I love letting media affect my emotions. I laugh aloud at comedies, I feel embarrassed when fictional people make faux pas and I scream when something unexpectedly pops up in a scary movie. But most of all, I love to cry. I’m moved to tears, then I realize I’m crying over something fictional and the realization of that pathetic truth usually makes me cry harder. Strangely though, of all the emotions I readily and willingly display as a result of good media, I usually don’t cry over anything but TV.

I’ve never cried at a play. None of Shakespeare’s tragedies, none of the modern plays commenting on social decay have made me shed a tear. I watch my friends bawl at chick flicks and think to myself “you’re crying at this?” I have even tried to cry with music. After a rough day, I plop down at my computer, put my headphones on and try to cry to Radiohead’s “Nude” and have never succeeded. I turn the TV to the right show and I instantly need a box of tissues.

I cried no fewer than seven times the first time I watched the hour-long “Doctor Who” episode “Vincent and the Doctor.” It was just so happy and beautiful! I cry in anticipation each time I watch “The West Wing” season two premiere, season two finale and season three finale. I’ll probably later regret admitting that I’ve cried at the end of “Modern Family.” Hell, even a few episodes of “How I Met Your Mother” have touched my heart enough that I couldn’t contain my tears.

Maybe it’s a little weird that I’ve cried during a few episodes of “Glee” and that I watched “Crazy Heart” in theaters, stone-faced. Don’t get me wrong, I thought “Crazy Heart” was sad, but it didn’t make me cry. Maybe I could’ve cried at Maggie Gyllenhall’s and Jeff Bridges’s performances, but the constant knowledge that I was surrounded by strangers kept me from letting my emotions run wild.

I generally don’t watch TV with other people, but I definitely don’t watch TV dramas with other people. I lead the life of a busy college student and watch TV when I get to it, so most of my television viewing happens late at night. When I’m exhausted, lying in my bed, falling asleep to the soft glow of the TV screen and I know that none of my friends can make fun of me, it’s easy to cry when Kurt Hummel hits the high note.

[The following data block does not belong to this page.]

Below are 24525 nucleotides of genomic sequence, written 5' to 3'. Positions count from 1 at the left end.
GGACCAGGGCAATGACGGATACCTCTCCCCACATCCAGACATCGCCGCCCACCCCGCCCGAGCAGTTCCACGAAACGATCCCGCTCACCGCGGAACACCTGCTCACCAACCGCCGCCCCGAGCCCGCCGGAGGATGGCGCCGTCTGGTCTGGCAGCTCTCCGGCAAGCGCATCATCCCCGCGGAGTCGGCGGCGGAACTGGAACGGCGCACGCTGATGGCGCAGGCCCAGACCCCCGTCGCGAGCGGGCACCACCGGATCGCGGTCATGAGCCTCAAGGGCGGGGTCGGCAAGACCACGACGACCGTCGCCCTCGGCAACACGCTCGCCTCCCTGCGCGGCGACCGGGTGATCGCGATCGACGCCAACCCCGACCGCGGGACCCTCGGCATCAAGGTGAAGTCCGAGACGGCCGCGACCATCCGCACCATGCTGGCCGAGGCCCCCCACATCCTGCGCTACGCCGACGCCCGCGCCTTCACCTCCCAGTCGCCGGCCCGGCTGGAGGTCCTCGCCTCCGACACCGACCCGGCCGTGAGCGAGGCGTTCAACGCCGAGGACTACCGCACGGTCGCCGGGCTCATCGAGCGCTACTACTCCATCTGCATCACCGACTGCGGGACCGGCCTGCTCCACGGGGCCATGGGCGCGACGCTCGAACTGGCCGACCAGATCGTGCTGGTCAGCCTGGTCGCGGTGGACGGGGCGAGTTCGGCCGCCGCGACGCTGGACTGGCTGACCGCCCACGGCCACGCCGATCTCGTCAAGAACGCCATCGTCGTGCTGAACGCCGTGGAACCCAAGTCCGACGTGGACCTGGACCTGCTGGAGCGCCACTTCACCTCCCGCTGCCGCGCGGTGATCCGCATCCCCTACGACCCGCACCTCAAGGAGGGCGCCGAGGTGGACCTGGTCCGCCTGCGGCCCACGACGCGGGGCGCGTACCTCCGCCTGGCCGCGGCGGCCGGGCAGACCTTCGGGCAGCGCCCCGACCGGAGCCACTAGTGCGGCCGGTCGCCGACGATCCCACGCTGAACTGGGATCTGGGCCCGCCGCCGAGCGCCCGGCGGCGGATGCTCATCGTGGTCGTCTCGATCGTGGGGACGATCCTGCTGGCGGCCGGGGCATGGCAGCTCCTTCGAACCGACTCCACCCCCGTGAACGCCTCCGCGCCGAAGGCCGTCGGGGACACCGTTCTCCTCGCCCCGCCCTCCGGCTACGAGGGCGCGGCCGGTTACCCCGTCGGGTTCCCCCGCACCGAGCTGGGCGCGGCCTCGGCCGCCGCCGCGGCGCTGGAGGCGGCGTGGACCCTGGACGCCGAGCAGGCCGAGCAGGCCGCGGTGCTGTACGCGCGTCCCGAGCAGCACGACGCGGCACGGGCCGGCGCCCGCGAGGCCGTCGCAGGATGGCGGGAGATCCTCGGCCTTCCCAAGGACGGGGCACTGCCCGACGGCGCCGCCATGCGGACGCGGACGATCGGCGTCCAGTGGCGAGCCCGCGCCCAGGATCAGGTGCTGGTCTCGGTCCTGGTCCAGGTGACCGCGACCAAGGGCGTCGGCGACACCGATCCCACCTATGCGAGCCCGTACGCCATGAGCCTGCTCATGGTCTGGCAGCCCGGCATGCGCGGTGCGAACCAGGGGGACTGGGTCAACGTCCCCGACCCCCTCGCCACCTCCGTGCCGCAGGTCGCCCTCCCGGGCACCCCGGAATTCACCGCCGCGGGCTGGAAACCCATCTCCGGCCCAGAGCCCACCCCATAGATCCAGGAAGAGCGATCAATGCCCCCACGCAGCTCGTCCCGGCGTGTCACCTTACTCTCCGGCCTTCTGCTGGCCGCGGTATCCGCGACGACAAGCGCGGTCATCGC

Sometimes those late nights in front of the TV lead to me watching a movie or two. You’d think the isolation of my apartment would allow me to spill some tears when watching a movie, but no. When watching “Titanic” on TBS, I don’t cry when Jack tries to hold on to Rose in the icy Atlantic Ocean. I cry for the characters in my TV shows because I know them. I’ve been with them for episode upon episode and season upon season. I’ve seen “Titanic” five or six times, but Rose and Jack always develop the same way, and I never learn any more about them. The events and characters in my shows have the room to change and evolve, whereas plays and movies are always the same. Even when I’m re-watching an episode, the events and characters have more context and backstory, and therefore I’m more affected when something devastating or uplifting happens.

TV allows for a more personal connection than film or theater. You don’t have to make the trek to the theater, or sit in uncomfortable chairs in order to get lost in a TV show. You don’t even have to leave your house to rent or buy a DVD. And you can be as involved as you want. Watch casually or religiously. TV accommodates you.

And that accommodation and personalization allows me to completely unwind while watching a TV show. So though I’m sure I’ll be mocked relentlessly for admitting how emotional I get while watching TV, I’ll just pop in the season three finale of “The West Wing” and weep at the impact of awesome TV.

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